That’s when Ms. Click heard some of them arguing with Mark Schierbecker, a senior majoring in history who was filming the protest. Ms. Click grabbed at his small hand-held camera, telling him: “You have to go!” To which he responded: “I actually don’t.” As Mr. Schierbecker recited his right to be in a public place, Ms. Click invoked her authority as a “communication faculty” and made the call for “muscle” to get him removed. All the while, Mr. Schierbecker was filming, capturing what to many seemed to be an out-of-control professor with flaming nostrils and unruly red hair inciting violence against a university student.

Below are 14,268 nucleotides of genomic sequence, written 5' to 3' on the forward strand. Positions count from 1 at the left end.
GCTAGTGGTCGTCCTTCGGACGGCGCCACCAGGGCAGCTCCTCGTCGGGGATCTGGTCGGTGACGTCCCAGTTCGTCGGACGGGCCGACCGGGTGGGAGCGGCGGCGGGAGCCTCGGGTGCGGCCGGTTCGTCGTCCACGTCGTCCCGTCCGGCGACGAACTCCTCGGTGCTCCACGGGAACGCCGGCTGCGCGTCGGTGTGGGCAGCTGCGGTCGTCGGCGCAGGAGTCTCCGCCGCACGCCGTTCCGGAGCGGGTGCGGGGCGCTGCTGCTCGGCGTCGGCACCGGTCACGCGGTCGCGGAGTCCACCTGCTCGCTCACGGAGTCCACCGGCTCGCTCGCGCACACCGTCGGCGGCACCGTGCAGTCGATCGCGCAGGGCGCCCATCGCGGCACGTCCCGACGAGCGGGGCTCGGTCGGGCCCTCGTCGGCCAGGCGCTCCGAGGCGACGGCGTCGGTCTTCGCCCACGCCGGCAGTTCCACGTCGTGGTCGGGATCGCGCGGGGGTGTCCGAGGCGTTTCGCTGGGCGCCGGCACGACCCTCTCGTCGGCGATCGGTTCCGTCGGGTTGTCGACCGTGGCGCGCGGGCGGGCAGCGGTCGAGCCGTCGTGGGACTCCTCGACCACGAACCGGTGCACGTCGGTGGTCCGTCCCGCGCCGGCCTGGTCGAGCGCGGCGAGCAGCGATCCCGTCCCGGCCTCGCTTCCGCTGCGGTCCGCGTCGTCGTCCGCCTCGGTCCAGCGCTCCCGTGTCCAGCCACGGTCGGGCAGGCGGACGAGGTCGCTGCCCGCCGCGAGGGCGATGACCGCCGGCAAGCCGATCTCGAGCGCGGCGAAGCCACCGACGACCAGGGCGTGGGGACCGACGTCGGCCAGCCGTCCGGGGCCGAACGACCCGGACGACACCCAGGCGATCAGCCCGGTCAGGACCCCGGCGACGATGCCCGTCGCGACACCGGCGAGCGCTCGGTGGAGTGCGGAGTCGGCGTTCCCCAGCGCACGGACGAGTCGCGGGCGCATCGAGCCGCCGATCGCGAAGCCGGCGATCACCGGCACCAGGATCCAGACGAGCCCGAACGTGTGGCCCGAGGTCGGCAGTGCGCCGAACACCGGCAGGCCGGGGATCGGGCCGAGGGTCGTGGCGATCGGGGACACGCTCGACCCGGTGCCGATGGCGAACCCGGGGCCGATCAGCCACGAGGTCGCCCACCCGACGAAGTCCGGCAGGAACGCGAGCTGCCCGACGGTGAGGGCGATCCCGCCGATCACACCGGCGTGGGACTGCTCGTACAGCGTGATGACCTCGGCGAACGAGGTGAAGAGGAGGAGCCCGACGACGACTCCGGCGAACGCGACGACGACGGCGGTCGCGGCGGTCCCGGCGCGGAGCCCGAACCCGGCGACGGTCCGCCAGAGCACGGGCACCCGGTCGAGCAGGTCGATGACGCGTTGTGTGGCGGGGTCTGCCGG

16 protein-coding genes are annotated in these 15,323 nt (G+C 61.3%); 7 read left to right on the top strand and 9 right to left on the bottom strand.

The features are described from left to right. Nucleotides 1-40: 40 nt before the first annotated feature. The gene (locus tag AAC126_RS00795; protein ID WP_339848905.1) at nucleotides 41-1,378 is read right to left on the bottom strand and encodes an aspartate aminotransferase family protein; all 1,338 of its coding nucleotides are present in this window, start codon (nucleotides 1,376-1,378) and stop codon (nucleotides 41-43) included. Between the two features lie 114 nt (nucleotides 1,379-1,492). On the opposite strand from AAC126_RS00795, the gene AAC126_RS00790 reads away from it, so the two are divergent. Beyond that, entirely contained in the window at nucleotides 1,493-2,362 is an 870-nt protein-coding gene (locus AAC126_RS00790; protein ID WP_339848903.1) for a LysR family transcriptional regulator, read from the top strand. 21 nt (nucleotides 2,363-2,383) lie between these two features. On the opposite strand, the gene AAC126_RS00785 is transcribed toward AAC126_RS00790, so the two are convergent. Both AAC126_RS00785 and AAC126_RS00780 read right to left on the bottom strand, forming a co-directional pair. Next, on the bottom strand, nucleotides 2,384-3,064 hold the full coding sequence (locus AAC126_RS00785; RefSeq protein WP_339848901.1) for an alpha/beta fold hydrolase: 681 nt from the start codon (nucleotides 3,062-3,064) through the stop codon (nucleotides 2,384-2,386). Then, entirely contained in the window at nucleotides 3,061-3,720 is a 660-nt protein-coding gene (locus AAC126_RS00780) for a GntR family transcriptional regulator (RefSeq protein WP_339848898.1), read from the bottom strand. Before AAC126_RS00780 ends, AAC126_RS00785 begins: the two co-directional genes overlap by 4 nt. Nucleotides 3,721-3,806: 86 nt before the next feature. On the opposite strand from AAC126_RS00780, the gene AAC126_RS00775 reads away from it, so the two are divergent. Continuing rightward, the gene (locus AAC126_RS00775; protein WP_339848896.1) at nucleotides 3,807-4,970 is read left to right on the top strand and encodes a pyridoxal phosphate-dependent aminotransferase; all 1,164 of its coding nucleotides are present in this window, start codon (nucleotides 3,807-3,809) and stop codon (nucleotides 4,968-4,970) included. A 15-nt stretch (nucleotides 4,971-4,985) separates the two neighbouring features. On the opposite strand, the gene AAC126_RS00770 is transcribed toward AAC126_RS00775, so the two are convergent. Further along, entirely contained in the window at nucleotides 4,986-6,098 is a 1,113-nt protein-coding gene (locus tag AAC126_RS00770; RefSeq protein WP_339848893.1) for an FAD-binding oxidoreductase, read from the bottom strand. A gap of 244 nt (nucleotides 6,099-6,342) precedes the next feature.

These are actions and remarks that, by now, she has apologized for countless times — both formally and informally. Some, however, point out that Mr. Schierbecker wasn’t the only one Ms. Click clashed with on the quad. She told a geology professor that questions he directed to the black students were inappropriate, he says, and asked him to leave. And she told two other cameramen they weren’t welcome, flinging mocking comments at one (“Wow, you’re so scary”) and leading the students in a chant to banish the other (“Hey, hey, ho, ho, reporters have got to go!”). Exactly why, many have asked, was the assistant professor there that day taking on such a lead role? (Source)